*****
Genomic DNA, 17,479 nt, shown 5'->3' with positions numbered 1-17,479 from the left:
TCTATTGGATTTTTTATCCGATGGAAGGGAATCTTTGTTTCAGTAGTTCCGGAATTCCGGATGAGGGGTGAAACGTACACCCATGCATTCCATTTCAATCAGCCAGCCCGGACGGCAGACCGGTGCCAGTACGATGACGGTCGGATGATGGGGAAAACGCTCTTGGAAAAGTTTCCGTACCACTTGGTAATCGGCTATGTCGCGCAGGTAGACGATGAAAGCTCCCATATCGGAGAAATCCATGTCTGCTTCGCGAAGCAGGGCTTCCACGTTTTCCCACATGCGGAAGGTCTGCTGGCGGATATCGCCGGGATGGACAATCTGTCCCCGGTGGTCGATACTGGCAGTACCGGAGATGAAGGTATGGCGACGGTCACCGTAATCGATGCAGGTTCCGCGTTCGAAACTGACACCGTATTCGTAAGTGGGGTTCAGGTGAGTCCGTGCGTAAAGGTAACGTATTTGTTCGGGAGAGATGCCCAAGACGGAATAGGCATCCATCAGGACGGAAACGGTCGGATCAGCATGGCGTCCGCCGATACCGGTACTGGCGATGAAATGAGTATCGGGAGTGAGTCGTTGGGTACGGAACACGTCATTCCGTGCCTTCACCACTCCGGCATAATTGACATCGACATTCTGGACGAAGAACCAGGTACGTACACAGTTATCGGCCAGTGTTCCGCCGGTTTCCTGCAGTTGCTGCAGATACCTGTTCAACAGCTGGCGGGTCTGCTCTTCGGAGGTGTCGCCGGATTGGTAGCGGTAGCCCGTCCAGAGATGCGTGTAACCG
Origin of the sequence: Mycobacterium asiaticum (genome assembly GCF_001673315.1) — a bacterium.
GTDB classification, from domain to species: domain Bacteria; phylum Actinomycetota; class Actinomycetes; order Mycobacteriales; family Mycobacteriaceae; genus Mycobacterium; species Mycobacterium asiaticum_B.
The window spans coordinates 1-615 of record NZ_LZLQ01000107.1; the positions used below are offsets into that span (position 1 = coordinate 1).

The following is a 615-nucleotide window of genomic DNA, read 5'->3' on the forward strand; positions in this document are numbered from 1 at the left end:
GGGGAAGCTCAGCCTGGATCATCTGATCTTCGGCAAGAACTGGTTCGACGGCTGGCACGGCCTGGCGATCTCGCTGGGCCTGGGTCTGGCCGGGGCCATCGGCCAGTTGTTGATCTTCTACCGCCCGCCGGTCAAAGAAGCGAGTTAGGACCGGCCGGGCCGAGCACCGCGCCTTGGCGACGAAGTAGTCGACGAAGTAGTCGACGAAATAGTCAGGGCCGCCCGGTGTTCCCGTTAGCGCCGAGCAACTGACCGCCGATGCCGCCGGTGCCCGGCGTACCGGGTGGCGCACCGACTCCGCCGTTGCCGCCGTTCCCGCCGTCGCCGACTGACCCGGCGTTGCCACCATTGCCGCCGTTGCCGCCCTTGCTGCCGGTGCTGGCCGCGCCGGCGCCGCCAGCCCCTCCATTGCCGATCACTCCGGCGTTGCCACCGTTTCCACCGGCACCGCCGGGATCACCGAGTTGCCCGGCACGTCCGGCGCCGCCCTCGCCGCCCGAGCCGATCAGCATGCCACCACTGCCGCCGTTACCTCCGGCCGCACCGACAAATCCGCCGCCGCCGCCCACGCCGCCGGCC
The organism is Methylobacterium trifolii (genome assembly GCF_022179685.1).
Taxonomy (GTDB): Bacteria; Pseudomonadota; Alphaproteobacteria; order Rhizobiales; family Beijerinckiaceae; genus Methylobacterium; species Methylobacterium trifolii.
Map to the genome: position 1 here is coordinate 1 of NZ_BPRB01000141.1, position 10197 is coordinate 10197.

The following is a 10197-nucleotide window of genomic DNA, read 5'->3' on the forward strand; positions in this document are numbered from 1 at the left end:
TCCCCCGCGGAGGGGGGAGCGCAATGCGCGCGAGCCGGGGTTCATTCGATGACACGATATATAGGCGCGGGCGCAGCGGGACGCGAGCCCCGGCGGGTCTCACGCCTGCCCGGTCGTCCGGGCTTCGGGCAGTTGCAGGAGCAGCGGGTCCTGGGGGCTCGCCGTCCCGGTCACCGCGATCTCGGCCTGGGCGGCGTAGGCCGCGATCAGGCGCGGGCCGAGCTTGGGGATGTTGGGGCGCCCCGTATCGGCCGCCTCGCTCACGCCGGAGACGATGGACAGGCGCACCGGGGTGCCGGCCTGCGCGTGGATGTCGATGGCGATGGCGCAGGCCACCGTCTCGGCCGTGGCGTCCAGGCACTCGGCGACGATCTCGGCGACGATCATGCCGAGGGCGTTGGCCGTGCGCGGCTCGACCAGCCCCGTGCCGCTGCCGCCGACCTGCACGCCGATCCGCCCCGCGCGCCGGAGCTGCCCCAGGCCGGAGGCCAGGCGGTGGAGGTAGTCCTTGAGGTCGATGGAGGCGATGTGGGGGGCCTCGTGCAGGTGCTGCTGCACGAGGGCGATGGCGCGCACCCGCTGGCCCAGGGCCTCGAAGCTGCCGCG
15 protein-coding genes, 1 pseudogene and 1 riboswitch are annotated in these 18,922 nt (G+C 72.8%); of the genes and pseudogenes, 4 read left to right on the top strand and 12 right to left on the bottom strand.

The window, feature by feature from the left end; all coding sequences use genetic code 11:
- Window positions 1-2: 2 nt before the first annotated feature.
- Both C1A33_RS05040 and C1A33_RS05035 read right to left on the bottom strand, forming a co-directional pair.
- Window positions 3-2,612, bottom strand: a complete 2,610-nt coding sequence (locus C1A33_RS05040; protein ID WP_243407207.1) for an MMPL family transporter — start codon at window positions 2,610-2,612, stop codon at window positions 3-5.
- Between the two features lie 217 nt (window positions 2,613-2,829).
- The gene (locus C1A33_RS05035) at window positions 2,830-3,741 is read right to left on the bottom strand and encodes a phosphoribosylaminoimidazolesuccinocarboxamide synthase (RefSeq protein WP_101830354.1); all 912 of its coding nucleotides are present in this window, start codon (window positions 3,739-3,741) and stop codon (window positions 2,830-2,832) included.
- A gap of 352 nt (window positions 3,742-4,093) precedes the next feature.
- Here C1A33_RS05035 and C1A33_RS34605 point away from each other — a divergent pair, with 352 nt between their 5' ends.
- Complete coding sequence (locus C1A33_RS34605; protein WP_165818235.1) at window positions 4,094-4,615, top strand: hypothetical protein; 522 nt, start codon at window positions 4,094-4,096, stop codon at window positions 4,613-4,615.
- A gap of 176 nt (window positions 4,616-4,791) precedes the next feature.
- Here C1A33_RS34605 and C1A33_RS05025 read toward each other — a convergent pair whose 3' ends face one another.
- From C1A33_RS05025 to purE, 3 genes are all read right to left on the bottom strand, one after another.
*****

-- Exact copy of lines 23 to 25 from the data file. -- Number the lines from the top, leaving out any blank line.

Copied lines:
- A gap of 176 nt (window positions 4,616-4,791) precedes the next feature.
- Here C1A33_RS34605 and C1A33_RS05025 read toward each other — a convergent pair whose 3' ends face one another.
- From C1A33_RS05025 to purE, 3 genes are all read right to left on the bottom strand, one after another.